W&M Dedicates Garden in Honor of Tyler Family Legacy
In recognition of the Lyon Gardiner Tyler legacy – and a family legacy to the College of William and Mary that spans three centuries – a new garden was dedicated at the college April 30, 2004.
The new Tyler Family Garden includes bronze busts of three members of this extraordinary family – Lyon Gardiner Tyler, the 17th president of William and Mary; his father, the 10th U.S. President, John Tyler, who served as rector and chancellor of the college; and Lyon Gardiner Tyler’s grandfather, John Tyler, who served as the 18th governor of the Commonwealth of Virginia.
The Tyler Family Garden is the final element of a $5 million endowment gift from Mr. and Mrs. Harrison Ruffin Tyler, son of Lyon Gardiner Tyler, to the college’s history department. The garden is located outside James Blair Hall, the building on campus that houses the college’s history department, now named the Lyon Gardiner Tyler Department of History.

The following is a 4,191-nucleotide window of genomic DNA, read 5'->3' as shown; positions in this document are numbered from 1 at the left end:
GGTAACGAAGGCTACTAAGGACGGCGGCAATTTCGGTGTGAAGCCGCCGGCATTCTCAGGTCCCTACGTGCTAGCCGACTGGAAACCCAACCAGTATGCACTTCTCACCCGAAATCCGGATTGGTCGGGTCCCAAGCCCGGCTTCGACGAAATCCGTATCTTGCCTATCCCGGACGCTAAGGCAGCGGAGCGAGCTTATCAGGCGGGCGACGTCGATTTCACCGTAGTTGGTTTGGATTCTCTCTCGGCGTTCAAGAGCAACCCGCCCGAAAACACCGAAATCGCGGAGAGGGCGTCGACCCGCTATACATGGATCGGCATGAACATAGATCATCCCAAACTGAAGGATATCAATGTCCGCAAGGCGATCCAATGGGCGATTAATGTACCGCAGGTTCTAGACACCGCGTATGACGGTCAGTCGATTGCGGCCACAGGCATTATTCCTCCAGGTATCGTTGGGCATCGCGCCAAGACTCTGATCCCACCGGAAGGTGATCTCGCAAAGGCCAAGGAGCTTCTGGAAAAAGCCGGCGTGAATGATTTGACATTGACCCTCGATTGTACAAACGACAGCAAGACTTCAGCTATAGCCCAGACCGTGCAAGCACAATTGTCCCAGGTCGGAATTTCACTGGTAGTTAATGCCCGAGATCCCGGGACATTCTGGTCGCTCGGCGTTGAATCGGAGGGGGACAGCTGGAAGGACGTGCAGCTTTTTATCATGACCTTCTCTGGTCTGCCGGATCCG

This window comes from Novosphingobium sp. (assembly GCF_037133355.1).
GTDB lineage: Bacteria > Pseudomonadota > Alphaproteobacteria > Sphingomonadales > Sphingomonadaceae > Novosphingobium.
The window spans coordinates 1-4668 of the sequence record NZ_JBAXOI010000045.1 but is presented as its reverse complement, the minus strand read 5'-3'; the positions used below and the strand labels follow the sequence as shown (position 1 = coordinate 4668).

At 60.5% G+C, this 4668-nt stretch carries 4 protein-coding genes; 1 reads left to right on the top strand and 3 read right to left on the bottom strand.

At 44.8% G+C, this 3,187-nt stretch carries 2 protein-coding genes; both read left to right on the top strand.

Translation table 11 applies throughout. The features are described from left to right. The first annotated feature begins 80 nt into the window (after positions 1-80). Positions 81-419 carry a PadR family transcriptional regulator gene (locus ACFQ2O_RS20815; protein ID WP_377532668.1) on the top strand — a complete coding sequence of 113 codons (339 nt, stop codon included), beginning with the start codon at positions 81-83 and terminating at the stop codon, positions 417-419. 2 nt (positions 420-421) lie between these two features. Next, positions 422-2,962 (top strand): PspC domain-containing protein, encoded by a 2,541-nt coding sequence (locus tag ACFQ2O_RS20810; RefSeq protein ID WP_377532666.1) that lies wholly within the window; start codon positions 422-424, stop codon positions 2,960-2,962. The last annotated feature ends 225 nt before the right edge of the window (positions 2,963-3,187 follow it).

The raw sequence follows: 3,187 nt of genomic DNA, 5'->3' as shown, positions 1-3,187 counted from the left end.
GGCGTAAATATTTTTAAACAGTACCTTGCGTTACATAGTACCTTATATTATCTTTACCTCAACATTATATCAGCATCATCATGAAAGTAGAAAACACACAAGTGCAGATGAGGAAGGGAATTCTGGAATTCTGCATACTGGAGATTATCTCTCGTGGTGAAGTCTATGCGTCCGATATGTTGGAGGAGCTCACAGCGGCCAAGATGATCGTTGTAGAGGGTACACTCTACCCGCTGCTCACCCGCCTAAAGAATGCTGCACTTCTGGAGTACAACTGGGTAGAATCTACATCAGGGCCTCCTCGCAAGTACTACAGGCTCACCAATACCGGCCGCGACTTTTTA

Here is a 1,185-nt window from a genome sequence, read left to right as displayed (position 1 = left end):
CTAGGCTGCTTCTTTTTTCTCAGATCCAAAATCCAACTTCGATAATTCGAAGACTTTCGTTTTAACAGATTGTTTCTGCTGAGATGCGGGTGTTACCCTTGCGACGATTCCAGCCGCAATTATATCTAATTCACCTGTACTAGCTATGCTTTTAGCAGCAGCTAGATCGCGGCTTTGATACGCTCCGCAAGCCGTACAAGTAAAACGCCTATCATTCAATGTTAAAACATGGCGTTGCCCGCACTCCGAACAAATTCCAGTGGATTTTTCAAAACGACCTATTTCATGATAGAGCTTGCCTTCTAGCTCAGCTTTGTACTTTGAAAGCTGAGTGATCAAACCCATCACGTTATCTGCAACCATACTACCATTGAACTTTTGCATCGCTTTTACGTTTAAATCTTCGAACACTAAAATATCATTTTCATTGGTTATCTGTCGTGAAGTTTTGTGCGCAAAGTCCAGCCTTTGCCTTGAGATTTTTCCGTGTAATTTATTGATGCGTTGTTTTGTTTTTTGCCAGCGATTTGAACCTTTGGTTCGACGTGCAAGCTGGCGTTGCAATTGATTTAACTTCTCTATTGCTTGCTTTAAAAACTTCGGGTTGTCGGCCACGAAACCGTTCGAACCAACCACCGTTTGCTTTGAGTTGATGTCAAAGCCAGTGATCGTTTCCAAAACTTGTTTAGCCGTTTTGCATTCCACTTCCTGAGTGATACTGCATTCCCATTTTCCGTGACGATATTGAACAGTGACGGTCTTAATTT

“The college owes its modern successes – its very existence, in fact – to Harrison’s father, Lyon Gardiner Tyler,” President Timothy J. Sullivan said during a ceremony at the garden. “In 1888 he inherited a college that barely deserved the name; 30 years later William and Mary was a state institution – a college whose future was secure.”
President Timothy J. Sullivan introduces Harrison Ruffin Tyler, right, during the April 30th dedication of the new Tyler Family Garden outside James Blair Hall. Photo by Tim Jones.